The color of galaxies generally comes from its stars. That makes sense: it’s where the galaxy’s light originates, after all. Galaxies with a lot of young stars will be bluish, while galaxies dominated by older stars will shade toward red. I hedge because we’re seeing an average: by and large, galaxies aren’t going to be strongly colored.As a result, the Green Pea galaxies came as a surprise. These galaxies are small (hence the name) and green in color, which is all the more odd because stars are never green to our eyes. (Green Peas are not the first botanical name in astronomy. Lenticular galaxies are “lentil-shaped”, which is also why lenses are named as they are. It’s good to bean astronomer.) When astronomers see green, it’s usually due to light emitted by oxygen atoms in nebulas, but it had never been seen on such a large scale before.
Green Pea galaxies were discovered by citizen scientists working with the GalaxyZoo project. GalaxyZoo is an ongoing collaborative effort to sift through Sloan Digital Sky Survey (SDSS) and Hubble Space Telescope (HST) data to classify galaxies according to their shape and other properties. As Alice Shepherd described on the GalaxyZoo blog, the people who first spotted the Green Peas were puzzled: they didn’t really fit into any neat categories. The strong oxygen emission required to make them appear so green meant they were pumping out a lot of very energetic light, which points to aggressive star formation. However, they were definitely galaxies, not something in the Milky Way.
Why green is weirdThe apparent color of a star is determined by its surface temperature, which in turn is a product of the star’s mass and where it is in its life cycle. Low mass stars are red, very high mass stars are blue, but in the middle…we get white, yellow, and orange, but no green. (For more on star colors and how they are classified, see my earlier post “Oh be a fine girl, kiss me, less tongue, yo“.) How humans perceive the color of stars is as much a matter of physiology and psychology as astrophysics, but we see a mixture of colors. Stars mostly appear white to our eyes, with a tinge of red, blue, or other hues, because they emit across the entire visible light spectrum. In fact, the Sun isn’t really yellow, or else white surfaces would show a yellow tinge.
The reason no star appears green, then, isn’t because they don’t emit green light, but because register light across the entire visible light spectrum. If we could imagine a hypothetical critter whose vision was primarily based in the ultraviolet, incapable of seeing reds, yellows, and oranges, said critter could perceive our Sun—and many other stars with cooler surfaces—as green. (How it would perceive ultraviolet light is, of course, something we will never quite grasp.)
However, colors don’t just come from surface temperature. For gases or solids, they also can be the result of emission or absorption by atoms or ions: atoms with one or more missing electrons. (“Ion” can also denote atoms with extra electrons, but those aren’t common in astronomy.) Each type of atom or ion has its own unique spectrum, as described by quantum mechanics, so astronomers can identify the chemical composition of gas clouds in distant galaxies—even if the cloud itself can’t be seen through a telescope.
Most atoms in the Universe are hydrogen, and most of the remainder are helium. The most common (visible light) color we see emitted by hydrogen is red, for example. Of the heavier elements, oxygen and carbon are common enough to show up on occasion, especially in the form of molecules. Many of these molecules we see through their absorption rather than emission, at least in visible wavelengths.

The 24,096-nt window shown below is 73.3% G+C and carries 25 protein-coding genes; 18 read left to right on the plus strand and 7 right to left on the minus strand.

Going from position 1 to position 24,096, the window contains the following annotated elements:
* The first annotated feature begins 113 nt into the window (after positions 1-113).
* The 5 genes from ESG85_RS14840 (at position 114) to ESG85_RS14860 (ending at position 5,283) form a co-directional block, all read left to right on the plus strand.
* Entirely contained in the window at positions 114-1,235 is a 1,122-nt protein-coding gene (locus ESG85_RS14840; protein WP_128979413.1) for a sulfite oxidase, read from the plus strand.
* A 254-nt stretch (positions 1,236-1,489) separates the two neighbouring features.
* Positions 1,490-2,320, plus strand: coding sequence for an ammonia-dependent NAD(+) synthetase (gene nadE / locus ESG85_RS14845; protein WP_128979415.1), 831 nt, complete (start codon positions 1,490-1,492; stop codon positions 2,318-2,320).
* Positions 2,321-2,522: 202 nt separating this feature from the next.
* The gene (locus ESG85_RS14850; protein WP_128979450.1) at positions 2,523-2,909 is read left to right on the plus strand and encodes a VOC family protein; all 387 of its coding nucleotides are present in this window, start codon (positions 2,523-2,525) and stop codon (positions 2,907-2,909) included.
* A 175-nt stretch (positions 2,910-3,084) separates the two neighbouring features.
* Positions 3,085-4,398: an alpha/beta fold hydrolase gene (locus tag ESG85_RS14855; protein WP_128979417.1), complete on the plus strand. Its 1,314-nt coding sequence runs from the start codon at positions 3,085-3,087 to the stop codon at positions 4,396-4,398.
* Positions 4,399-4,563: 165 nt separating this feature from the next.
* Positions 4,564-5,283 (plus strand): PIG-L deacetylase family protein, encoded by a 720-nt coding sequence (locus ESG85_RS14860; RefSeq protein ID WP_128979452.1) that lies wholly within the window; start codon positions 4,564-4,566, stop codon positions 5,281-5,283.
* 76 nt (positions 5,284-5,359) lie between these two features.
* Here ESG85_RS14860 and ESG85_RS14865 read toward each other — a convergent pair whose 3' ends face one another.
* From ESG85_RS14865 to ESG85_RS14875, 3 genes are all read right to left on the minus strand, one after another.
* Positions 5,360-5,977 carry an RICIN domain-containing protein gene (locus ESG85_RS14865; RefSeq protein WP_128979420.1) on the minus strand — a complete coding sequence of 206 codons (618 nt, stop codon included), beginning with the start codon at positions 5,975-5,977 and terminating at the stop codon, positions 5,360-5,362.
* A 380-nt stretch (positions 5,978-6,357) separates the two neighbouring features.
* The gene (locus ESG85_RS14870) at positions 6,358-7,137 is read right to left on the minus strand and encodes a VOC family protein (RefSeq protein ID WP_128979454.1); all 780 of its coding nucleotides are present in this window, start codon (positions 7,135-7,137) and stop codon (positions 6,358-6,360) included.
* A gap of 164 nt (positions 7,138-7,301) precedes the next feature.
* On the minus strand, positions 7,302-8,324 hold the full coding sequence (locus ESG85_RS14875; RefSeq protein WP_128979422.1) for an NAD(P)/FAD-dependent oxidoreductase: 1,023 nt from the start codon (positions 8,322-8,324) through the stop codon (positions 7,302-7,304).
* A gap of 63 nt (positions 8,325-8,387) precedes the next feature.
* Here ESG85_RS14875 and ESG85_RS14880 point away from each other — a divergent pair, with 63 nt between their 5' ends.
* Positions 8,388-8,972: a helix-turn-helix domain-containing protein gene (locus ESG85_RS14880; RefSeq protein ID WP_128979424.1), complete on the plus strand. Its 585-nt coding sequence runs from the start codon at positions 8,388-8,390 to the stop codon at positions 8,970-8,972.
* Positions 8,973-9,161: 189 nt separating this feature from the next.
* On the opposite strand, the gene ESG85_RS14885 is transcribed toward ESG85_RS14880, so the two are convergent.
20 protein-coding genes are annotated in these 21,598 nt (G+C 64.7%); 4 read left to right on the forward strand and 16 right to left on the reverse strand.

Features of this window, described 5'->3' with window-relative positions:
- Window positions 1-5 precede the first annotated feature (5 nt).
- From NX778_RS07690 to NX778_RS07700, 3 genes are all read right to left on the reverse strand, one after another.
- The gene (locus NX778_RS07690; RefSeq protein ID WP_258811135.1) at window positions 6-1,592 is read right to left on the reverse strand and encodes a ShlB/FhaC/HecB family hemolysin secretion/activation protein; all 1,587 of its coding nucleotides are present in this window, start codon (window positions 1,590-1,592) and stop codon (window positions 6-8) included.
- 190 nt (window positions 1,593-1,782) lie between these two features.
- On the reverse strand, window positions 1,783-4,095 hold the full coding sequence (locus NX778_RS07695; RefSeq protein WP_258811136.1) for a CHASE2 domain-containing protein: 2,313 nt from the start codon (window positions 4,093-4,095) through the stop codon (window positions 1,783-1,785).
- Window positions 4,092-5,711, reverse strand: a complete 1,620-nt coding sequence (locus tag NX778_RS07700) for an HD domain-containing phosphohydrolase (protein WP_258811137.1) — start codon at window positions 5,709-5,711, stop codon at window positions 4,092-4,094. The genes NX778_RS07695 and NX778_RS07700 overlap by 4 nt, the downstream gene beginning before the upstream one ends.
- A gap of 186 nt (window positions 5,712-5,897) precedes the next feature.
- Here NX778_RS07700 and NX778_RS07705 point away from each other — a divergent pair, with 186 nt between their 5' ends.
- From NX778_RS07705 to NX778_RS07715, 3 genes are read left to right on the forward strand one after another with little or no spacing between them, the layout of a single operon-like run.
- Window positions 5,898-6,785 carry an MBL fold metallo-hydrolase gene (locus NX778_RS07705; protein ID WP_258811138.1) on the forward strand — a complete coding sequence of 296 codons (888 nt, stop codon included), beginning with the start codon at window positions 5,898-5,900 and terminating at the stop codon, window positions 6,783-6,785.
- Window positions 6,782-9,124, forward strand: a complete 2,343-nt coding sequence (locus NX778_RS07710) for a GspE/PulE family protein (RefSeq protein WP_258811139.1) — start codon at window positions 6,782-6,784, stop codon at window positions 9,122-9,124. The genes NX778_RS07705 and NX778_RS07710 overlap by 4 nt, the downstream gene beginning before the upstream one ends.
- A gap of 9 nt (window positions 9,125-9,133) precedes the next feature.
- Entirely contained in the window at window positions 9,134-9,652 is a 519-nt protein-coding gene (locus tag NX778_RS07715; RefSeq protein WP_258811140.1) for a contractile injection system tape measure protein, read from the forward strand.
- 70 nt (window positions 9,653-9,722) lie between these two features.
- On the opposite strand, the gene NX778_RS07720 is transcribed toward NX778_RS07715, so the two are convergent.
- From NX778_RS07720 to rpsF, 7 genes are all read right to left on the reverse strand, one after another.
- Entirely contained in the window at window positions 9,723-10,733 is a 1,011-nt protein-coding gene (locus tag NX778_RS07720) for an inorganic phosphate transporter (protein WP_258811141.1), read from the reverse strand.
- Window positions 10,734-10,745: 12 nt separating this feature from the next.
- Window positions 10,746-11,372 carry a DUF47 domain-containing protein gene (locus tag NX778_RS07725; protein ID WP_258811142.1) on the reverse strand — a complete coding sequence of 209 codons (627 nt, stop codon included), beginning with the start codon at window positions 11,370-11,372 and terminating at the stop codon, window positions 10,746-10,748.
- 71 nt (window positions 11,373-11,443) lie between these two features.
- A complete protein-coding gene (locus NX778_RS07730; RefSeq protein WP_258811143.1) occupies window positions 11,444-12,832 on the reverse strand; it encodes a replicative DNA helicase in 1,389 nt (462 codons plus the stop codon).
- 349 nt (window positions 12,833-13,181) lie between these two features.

A galaxy the Hulk would love
The Green Pea galaxies are noteworthy in that they have strong emission in the green part of the spectrum, corresponding to oxygen with two missing electrons. That kind of emission is only possible if there’s a lot of energetic ultraviolet light stripping electrons away, and if the gas is relatively diffuse. (The reasons for this are a little hard to explain without doubling the length of this post, but suffice to say it has to do with the rules of quantum physics again: what sorts of transitions are allowed within the oxygen ions.)
Green Peas must therefore be pretty extreme environments, bursting with star formation. As a matter of fact, they have roughly three times the star formation rate the Milky Way has, in a galaxy with less than 1 percent the mass! Newborn stars produce a lot of ultraviolet radiation. If some of those stars are really massive, they live short lives before exploding as supernovas—another source of ionizing radiation. The green light is a sign of Hulk-like powers of smashing atoms.
Here’s where things get fun: if the Green Pea galaxies allow enough of that ionizing radiation out into intergalactic space, and if these galaxies are of the same type as some we see in the early Universe, then they might be the solution to a cosmological conundrum. After the Universe became transparent, forming the first stable atoms, something reionized the gas, undoing the work and stripping electrons back off nuclei. Most cosmologists are pretty sure aggressive stars in young galaxies had something to do with reionization, but demonstrating that is another challenge, since those galaxies are very distant and—if the Green Peas are any guide—pretty small.
I wrote about the possible connection between Green Peas and reionization for Ars Technica this week. The story isn’t done yet, of course: we need more data on both the Green Peas and the early galaxies they might resemble. However, I love the idea that citizen scientists discovered a galaxy type we didn’t know about before, and would love even more if that type could solve one of the mysteries of modern cosmology.